After more than a year of issues that included parts shortages, a labor strike and quality defects, Spirit AeroSystems is again in the hot seat following the Jan. 5 Alaska Airlines incident.
Scrutiny on the Boeing supplier escalated after the Federal Aviation Administration announced Friday it would increase oversight of Boeing and its suppliers’ production and manufacturing operations, following the midflight blowout of an Alaska Airlines-operated 737-9 Max plane door plug.
Further fueling the fire is a lawsuit Spirit shareholders filed against the contract manufacturer last month after, “defendants concealed from investors that Spirit suffered from widespread and sustained quality failures,” according to a court document dated Dec. 19. These failures included the presence of debris in Spirit products, missing fasteners, peeling paint and poor skin quality.
The suit lists several quality issues at the contract manufacturer, dating back to at least 2018. “Quality failures” at Spirit became so severe that from 2018 to at least 2021, Boeing put the supplier on probation, according to the filing, meaning the company couldn’t ship any product to Boeing without manager approval.
“Such constant quality failures resulted in part from Spirit’s culture which prioritized production numbers and short-term financial outcomes over product quality, and Spirit’s related failure to hire sufficient personnel to deliver quality products at the rates demanded by Spirit and its customers including Boeing,” the plaintiffs write in the suit.
More recent incidents listed in the suit include that in April 2023, Boeing reported a defect related to the tail fin fittings on some 737 aircraft, which was eventually attributed to improper installation. Quality issues on the aft fuselage section of certain 737 models were also reported.
To help recover program production, Boeing sent manufacturing and engineering resources to Spirit, as well as a cash advance to aid with the repair process.
Another report in August identified mis-drilled fastener holes. In the December filing, an employee noted that holes should be drilled straight, but were instead drilled at an angle. Although the supplier noted it would implement changes to its manufacturing process, Spirit didn’t specify exactly what that would entail.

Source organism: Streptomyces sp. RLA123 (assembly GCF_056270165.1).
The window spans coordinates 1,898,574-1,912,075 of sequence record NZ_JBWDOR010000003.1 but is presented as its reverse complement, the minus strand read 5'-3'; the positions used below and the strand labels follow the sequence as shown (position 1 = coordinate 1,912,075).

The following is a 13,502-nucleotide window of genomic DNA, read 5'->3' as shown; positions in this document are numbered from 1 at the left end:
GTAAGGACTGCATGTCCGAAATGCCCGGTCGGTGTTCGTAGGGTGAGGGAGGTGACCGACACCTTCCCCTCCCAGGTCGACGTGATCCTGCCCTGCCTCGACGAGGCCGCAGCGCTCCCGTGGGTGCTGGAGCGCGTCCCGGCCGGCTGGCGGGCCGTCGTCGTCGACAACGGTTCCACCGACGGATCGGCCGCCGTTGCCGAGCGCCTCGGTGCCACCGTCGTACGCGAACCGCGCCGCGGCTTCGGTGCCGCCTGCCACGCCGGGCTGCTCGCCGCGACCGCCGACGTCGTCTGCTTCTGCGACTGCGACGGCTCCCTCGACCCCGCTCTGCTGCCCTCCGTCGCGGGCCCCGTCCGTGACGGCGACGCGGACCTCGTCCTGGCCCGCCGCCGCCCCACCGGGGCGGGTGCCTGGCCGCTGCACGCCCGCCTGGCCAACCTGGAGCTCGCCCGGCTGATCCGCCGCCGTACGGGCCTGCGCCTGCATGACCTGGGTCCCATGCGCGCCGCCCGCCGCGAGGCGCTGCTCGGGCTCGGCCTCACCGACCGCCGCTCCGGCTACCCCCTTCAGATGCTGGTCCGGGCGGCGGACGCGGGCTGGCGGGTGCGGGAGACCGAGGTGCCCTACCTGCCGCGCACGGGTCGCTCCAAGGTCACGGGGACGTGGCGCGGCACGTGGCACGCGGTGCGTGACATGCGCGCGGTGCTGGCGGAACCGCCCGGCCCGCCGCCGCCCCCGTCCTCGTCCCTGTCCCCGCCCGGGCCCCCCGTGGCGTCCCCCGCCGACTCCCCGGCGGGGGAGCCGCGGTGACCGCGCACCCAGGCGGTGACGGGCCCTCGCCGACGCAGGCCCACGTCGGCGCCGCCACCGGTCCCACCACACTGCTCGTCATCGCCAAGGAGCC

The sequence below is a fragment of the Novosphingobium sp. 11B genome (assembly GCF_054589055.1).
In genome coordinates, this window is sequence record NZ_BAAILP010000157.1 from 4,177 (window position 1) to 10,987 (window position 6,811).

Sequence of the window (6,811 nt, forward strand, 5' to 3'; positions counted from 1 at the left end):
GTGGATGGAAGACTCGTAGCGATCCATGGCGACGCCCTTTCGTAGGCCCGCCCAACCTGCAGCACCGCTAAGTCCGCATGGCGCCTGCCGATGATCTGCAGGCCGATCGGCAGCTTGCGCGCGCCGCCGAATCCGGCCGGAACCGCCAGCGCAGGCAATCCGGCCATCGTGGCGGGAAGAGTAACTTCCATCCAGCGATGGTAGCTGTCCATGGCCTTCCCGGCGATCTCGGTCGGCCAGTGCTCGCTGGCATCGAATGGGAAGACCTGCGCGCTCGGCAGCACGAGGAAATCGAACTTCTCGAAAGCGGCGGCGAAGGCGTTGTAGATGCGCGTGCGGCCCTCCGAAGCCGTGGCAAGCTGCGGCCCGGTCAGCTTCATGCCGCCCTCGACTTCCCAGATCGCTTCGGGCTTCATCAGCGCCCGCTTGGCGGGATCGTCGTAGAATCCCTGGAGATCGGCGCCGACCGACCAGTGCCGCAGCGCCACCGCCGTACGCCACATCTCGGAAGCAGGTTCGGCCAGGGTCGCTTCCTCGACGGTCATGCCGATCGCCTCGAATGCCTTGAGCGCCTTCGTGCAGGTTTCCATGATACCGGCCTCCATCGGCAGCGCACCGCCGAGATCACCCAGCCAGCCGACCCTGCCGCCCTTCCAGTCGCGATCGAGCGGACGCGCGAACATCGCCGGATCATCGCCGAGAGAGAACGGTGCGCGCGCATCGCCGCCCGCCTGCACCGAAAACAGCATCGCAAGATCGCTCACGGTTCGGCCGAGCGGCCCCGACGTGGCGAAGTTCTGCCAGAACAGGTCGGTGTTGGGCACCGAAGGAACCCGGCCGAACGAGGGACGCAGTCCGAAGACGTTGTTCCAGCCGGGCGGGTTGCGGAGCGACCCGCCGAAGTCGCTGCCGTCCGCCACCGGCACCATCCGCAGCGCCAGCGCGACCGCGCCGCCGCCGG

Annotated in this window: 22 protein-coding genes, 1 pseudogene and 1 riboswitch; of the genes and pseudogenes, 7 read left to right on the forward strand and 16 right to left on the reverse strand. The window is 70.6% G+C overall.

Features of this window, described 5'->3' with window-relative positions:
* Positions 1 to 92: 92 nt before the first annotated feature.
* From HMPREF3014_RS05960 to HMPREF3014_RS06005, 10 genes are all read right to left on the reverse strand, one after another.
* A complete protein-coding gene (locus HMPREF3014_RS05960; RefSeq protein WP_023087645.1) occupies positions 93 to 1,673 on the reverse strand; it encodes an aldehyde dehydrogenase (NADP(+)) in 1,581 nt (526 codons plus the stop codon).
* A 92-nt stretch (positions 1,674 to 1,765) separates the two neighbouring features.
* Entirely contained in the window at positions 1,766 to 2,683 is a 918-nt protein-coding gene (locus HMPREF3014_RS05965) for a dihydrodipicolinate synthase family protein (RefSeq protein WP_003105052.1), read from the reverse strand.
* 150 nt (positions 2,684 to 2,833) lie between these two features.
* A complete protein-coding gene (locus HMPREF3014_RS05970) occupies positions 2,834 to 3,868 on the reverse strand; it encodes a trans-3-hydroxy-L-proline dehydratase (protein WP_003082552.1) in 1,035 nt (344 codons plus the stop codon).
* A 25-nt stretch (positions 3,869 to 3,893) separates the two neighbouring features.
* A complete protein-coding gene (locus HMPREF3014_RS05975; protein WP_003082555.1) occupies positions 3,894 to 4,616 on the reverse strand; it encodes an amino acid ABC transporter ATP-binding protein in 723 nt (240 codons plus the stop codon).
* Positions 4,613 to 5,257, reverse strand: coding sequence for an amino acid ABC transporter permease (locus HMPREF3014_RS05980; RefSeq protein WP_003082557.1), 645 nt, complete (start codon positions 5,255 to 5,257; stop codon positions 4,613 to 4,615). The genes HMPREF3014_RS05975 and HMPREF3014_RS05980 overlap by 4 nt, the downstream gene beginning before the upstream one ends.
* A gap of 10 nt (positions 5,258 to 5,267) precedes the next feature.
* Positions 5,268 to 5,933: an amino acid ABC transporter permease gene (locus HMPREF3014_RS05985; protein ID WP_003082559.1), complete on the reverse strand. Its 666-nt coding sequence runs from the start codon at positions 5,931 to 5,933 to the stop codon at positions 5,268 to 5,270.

Lawsuit alleges Spirit has ‘an emphasis on pushing out product over quality’
Other internal employees also raised alarm bells surrounding quality failures at Spirit, adding evidence that the contract manufacturer knew of the pervasive problems, per the lawsuit.
One employee said that Spirit’s culture, “placed an emphasis on pushing out product over quality,” and was told not to find significant defects at the end of the production line as the supplier, “wanted to ship its completed products as quickly as possible,” according to the lawsuit.
In one February 2022 employee report to Spirit’s ethics hotline, a manager instructed the employee to change the way they documented defects so as to limit their number. “I raised my concerns because this challenges our integrity because we are being asked to purposely record inaccurate information,” the employee wrote in the report.
In a court-published email to then-CEO Thomas Gentile in March 2022, the same employee stated that, “I have lost faith on the quality organization here at spirit and this is my last cry for help,” referring to unsuccessful attempts to resolve compliance complaints.
“It's been three weeks since the compliance was filed and i have not seen any response. Since then I been stripped from my team lead position and my team has been left intimidated and without a voice to speak up,” the employee wrote in the email.
When asked about quality issues during a conference in September, Gentile said that, “escapes happen, and they happen on all programs. They usually don’t get this much attention.”
“We have a quality management system that actively and continuously seeks out quality issues so that we can fix them and make our products with better quality and safer in terms of outcome,” Gentile said during the conference.
Gentile resigned from his post weeks later and Patrick Shanahan was named interim president and CEO.
When asked about the lawsuit allegations, Spirit told Supply Chain Dive in a Jan. 12 email, “Spirit strongly disagrees with the assertions made by plaintiffs in the amended complaint and intends to vigorously defend against the claims. Spirit will not comment further as to the pending litigation.”
December’s court filing isn’t the only lawsuit Spirit has faced in the past year.
In August, a U.S. appeals court upheld the rejection of an investor lawsuit accusing Spirit of misleading investors about 737 Max production cuts following two crashes in 2018 and 2019.
A class action lawsuit was also filed in May regarding alleged “faulty production controls and the alleged incorect installation of fittings on certain B737 MAX planes,” according to a recent 10-Q filing.